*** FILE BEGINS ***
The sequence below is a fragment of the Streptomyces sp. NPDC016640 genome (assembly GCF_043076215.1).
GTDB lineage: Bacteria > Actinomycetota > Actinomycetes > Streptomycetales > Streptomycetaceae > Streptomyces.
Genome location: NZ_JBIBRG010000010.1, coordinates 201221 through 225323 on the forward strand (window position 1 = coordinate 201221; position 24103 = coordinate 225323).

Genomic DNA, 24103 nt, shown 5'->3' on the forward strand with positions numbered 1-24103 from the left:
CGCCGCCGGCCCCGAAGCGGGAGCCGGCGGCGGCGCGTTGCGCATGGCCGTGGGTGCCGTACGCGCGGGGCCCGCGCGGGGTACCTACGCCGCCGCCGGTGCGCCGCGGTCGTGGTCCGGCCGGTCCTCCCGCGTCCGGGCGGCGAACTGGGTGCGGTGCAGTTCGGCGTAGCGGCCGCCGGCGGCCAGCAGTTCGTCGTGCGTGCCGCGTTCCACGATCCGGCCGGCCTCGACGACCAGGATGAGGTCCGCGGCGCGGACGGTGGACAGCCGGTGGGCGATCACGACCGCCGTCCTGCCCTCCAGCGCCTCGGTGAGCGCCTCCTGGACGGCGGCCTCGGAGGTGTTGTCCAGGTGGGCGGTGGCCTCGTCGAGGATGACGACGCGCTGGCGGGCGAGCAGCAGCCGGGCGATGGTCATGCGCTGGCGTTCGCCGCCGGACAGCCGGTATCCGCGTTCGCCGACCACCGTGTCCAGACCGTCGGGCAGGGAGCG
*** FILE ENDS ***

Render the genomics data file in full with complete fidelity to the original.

The sequence below is a fragment of the Streptomyces sp. NPDC016640 genome (assembly GCF_043076215.1).
GTDB lineage: Bacteria > Actinomycetota > Actinomycetes > Streptomycetales > Streptomycetaceae > Streptomyces.
Genome location: NZ_JBIBRG010000010.1, coordinates 201221 through 225323 on the forward strand (window position 1 = coordinate 201221; position 24103 = coordinate 225323).

Genomic DNA, 24103 nt, shown 5'->3' on the forward strand with positions numbered 1-24103 from the left:
CGCCGCCGGCCCCGAAGCGGGAGCCGGCGGCGGCGCGTTGCGCATGGCCGTGGGTGCCGTACGCGCGGGGCCCGCGCGGGGTACCTACGCCGCCGCCGGTGCGCCGCGGTCGTGGTCCGGCCGGTCCTCCCGCGTCCGGGCGGCGAACTGGGTGCGGTGCAGTTCGGCGTAGCGGCCGCCGGCGGCCAGCAGTTCGTCGTGCGTGCCGCGTTCCACGATCCGGCCGGCCTCGACGACCAGGATGAGGTCCGCGGCGCGGACGGTGGACAGCCGGTGGGCGATCACGACCGCCGTCCTGCCCTCCAGCGCCTCGGTGAGCGCCTCCTGGACGGCGGCCTCGGAGGTGTTGTCCAGGTGGGCGGTGGCCTCGTCGAGGATGACGACGCGCTGGCGGGCGAGCAGCAGCCGGGCGATGGTCATGCGCTGGCGTTCGCCGCCGGACAGCCGGTATCCGCGTTCGCCGACCACCGTGTCCAGACCGTCGGGCAGGGAGCG